BACKGROUND AND AIMS: Despite the clinical importance of atherosclerosis, the origin of cells within atherosclerotic plaques is not fully understood. Due to the lack of a definitive lineage-tracing strategy, previous studies have provided controversial results about the origin of cells expressing smooth muscle and macrophage markers in atherosclerosis. We here aim to identify the origin of vascular smooth muscle (SM) cells and macrophages within atherosclerosis lesions. METHODS: We combined a genetic fate mapping approach with single cell expression analysis in a murine model of atherosclerosis...
August 2016: Atherosclerosis
Maria H Ulvmar, Ines Martinez-Corral, Lukas Stanczuk, Taija Mäkinen
The Pdgfrb-Cre line has been used as a tool to specifically target pericytes and vascular smooth muscle cells. Recent studies showed additional targeting of cardiac and mesenteric lymphatic endothelial cells (LECs) by the Pdgfrb-Cre transgene. In the heart, this was suggested to provide evidence for a previously unknown nonvenous source of LECs originating from yolk sac (YS) hemogenic endothelium (HemEC). Here we show that Pdgfrb-Cre does not, however, target YS HemEC or YS-derived erythro-myeloid progenitors (EMPs)...
2016: Genesis: the Journal of Genetics and Development
Koji Ando, Shigetomo Fukuhara, Nanae Izumi, Hiroyuki Nakajima, Hajime Fukui, Robert N Kelsh, Naoki Mochizuki
Mural cells (MCs) consisting of vascular smooth muscle cells and pericytes cover the endothelial cells (ECs) to regulate vascular stability and homeostasis. Here, we clarified the mechanism by which MCs develop and cover ECs by generating transgenic zebrafish lines that allow live imaging of MCs and by lineage tracing in vivo To cover cranial vessels, MCs derived from either neural crest cells or mesoderm emerged around the preformed EC tubes, proliferated and migrated along EC tubes. During their migration, the MCs moved forward by extending their processes along the inter-EC junctions, suggesting a role for inter-EC junctions as a scaffold for MC migration...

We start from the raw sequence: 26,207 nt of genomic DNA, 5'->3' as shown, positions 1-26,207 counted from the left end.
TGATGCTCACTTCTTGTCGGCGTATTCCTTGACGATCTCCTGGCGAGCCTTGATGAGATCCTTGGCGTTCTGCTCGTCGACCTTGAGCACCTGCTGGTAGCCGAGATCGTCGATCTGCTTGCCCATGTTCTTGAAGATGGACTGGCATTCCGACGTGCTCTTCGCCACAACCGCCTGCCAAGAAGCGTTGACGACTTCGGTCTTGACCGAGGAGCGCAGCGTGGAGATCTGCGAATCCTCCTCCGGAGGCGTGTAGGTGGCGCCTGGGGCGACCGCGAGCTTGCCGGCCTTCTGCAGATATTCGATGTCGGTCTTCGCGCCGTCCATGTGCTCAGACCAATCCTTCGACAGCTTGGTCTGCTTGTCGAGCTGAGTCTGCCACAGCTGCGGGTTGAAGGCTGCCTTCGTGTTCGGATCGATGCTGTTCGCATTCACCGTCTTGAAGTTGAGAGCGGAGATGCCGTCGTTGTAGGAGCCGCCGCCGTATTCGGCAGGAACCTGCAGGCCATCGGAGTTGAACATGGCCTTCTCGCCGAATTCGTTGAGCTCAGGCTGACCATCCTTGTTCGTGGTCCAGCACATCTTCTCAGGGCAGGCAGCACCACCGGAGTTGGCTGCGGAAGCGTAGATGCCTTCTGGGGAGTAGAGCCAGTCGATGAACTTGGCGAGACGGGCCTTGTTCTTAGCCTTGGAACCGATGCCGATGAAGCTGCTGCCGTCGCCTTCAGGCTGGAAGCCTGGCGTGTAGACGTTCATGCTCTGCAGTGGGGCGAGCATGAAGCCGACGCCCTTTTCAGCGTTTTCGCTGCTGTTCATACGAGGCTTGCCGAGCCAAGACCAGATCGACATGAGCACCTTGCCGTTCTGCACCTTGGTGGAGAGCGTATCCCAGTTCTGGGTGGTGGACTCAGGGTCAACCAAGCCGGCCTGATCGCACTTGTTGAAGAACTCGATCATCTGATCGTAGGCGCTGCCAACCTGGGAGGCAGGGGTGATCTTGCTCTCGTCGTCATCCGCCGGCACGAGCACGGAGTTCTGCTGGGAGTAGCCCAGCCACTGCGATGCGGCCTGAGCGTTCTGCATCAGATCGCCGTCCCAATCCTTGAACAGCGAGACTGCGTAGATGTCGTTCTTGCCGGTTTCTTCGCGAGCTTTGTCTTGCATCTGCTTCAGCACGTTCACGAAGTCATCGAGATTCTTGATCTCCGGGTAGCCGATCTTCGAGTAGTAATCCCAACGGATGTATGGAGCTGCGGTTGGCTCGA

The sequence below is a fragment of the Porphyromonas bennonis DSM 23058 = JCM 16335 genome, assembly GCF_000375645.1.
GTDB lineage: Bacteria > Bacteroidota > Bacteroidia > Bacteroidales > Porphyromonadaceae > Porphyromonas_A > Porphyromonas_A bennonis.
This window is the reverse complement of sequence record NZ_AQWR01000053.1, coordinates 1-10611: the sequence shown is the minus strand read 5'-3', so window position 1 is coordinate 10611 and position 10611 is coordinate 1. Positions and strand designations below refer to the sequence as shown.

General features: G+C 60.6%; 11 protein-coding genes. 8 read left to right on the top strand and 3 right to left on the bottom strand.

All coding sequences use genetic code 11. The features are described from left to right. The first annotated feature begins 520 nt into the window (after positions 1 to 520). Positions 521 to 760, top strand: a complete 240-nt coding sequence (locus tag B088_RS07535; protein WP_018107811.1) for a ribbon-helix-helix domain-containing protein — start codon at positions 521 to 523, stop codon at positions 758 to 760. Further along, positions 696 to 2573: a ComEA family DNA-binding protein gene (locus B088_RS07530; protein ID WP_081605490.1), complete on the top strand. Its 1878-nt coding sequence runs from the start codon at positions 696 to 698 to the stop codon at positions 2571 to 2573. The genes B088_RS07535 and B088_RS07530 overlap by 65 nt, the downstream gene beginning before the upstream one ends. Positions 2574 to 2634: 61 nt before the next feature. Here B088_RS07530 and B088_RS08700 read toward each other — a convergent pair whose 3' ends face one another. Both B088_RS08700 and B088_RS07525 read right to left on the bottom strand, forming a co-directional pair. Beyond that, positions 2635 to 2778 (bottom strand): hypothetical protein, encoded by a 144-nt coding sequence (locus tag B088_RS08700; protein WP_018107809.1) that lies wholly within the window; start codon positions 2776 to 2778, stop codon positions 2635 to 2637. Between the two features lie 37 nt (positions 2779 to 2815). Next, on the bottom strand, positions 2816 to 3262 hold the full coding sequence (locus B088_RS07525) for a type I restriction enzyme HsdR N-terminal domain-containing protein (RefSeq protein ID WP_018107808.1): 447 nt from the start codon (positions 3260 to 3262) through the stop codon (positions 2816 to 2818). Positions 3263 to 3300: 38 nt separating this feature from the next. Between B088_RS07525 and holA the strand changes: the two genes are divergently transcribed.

April 15, 2016: Development
Qiaozhen Liu, Hui Zhang, Xueying Tian, Lingjuan He, Xiuzhen Huang, Zhen Tan, Yan Yan, Sylvia M Evans, Joshua D Wythe, Bin Zhou
Recent identification of the neonatal 2nd coronary vascular population (2nd CVP) suggests that a subset of these vessels form de novo and mature in the inner myocardial wall of the postnatal heart. However, the origin of smooth muscle cells (SMCs) in the postnatal 2nd CVP remains undetermined. Using a tamoxifen-inducible Wt1-CreER driver and a Rosa26-RFP reporter line, we traced the lineage of epicardial cells to determine if they contribute to SMCs of the 2nd CVP. Late embryonic and postnatal induction of Wt1-CreER activity demonstrated that at these stages Wt1-labeled epicardium does not significantly migrate into the myocardium to form SMCs...
March 18, 2016: Biochemical and Biophysical Research Communications